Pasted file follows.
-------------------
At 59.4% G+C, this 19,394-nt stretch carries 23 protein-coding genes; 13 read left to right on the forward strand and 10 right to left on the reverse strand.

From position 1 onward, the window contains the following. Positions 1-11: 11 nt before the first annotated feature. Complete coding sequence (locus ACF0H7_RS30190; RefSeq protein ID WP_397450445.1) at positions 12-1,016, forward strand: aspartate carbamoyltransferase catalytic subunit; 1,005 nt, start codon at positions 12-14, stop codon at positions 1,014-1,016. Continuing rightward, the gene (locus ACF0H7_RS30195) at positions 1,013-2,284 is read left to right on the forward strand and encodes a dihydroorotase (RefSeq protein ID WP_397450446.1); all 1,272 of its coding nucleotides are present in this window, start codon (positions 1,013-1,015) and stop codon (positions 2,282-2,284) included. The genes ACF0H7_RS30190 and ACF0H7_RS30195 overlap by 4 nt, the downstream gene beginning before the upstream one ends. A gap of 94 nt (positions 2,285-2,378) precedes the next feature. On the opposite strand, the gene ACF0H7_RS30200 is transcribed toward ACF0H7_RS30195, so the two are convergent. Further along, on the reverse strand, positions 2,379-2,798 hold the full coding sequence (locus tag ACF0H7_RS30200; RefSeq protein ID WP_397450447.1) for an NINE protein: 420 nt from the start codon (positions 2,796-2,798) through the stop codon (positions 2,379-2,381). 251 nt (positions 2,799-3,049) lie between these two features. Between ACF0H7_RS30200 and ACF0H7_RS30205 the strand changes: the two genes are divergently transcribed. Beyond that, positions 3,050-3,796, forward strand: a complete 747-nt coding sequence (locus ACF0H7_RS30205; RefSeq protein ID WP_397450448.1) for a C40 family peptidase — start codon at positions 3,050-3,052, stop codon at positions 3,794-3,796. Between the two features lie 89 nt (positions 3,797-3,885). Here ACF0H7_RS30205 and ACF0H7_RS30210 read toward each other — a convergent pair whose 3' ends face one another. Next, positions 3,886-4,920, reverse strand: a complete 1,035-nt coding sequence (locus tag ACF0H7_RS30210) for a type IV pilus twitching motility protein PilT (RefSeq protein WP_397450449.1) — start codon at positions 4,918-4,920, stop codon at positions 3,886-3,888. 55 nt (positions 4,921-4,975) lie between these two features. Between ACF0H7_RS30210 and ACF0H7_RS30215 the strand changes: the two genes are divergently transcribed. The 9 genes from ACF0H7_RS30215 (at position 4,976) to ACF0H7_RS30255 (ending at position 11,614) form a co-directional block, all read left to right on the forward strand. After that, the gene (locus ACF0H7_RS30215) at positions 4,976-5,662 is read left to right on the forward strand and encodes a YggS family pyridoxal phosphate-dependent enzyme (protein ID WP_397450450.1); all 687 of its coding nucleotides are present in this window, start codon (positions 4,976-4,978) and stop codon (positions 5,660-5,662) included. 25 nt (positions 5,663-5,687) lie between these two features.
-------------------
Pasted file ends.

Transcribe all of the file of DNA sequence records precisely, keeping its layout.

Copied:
At 59.4% G+C, this 19,394-nt stretch carries 23 protein-coding genes; 13 read left to right on the forward strand and 10 right to left on the reverse strand.

From position 1 onward, the window contains the following. Positions 1-11: 11 nt before the first annotated feature. Complete coding sequence (locus ACF0H7_RS30190; RefSeq protein ID WP_397450445.1) at positions 12-1,016, forward strand: aspartate carbamoyltransferase catalytic subunit; 1,005 nt, start codon at positions 12-14, stop codon at positions 1,014-1,016. Continuing rightward, the gene (locus ACF0H7_RS30195) at positions 1,013-2,284 is read left to right on the forward strand and encodes a dihydroorotase (RefSeq protein ID WP_397450446.1); all 1,272 of its coding nucleotides are present in this window, start codon (positions 1,013-1,015) and stop codon (positions 2,282-2,284) included. The genes ACF0H7_RS30190 and ACF0H7_RS30195 overlap by 4 nt, the downstream gene beginning before the upstream one ends. A gap of 94 nt (positions 2,285-2,378) precedes the next feature. On the opposite strand, the gene ACF0H7_RS30200 is transcribed toward ACF0H7_RS30195, so the two are convergent. Further along, on the reverse strand, positions 2,379-2,798 hold the full coding sequence (locus tag ACF0H7_RS30200; RefSeq protein ID WP_397450447.1) for an NINE protein: 420 nt from the start codon (positions 2,796-2,798) through the stop codon (positions 2,379-2,381). 251 nt (positions 2,799-3,049) lie between these two features. Between ACF0H7_RS30200 and ACF0H7_RS30205 the strand changes: the two genes are divergently transcribed. Beyond that, positions 3,050-3,796, forward strand: a complete 747-nt coding sequence (locus ACF0H7_RS30205; RefSeq protein ID WP_397450448.1) for a C40 family peptidase — start codon at positions 3,050-3,052, stop codon at positions 3,794-3,796. Between the two features lie 89 nt (positions 3,797-3,885). Here ACF0H7_RS30205 and ACF0H7_RS30210 read toward each other — a convergent pair whose 3' ends face one another. Next, positions 3,886-4,920, reverse strand: a complete 1,035-nt coding sequence (locus tag ACF0H7_RS30210) for a type IV pilus twitching motility protein PilT (RefSeq protein WP_397450449.1) — start codon at positions 4,918-4,920, stop codon at positions 3,886-3,888. 55 nt (positions 4,921-4,975) lie between these two features. Between ACF0H7_RS30210 and ACF0H7_RS30215 the strand changes: the two genes are divergently transcribed. The 9 genes from ACF0H7_RS30215 (at position 4,976) to ACF0H7_RS30255 (ending at position 11,614) form a co-directional block, all read left to right on the forward strand. After that, the gene (locus ACF0H7_RS30215) at positions 4,976-5,662 is read left to right on the forward strand and encodes a YggS family pyridoxal phosphate-dependent enzyme (protein ID WP_397450450.1); all 687 of its coding nucleotides are present in this window, start codon (positions 4,976-4,978) and stop codon (positions 5,660-5,662) included. 25 nt (positions 5,663-5,687) lie between these two features.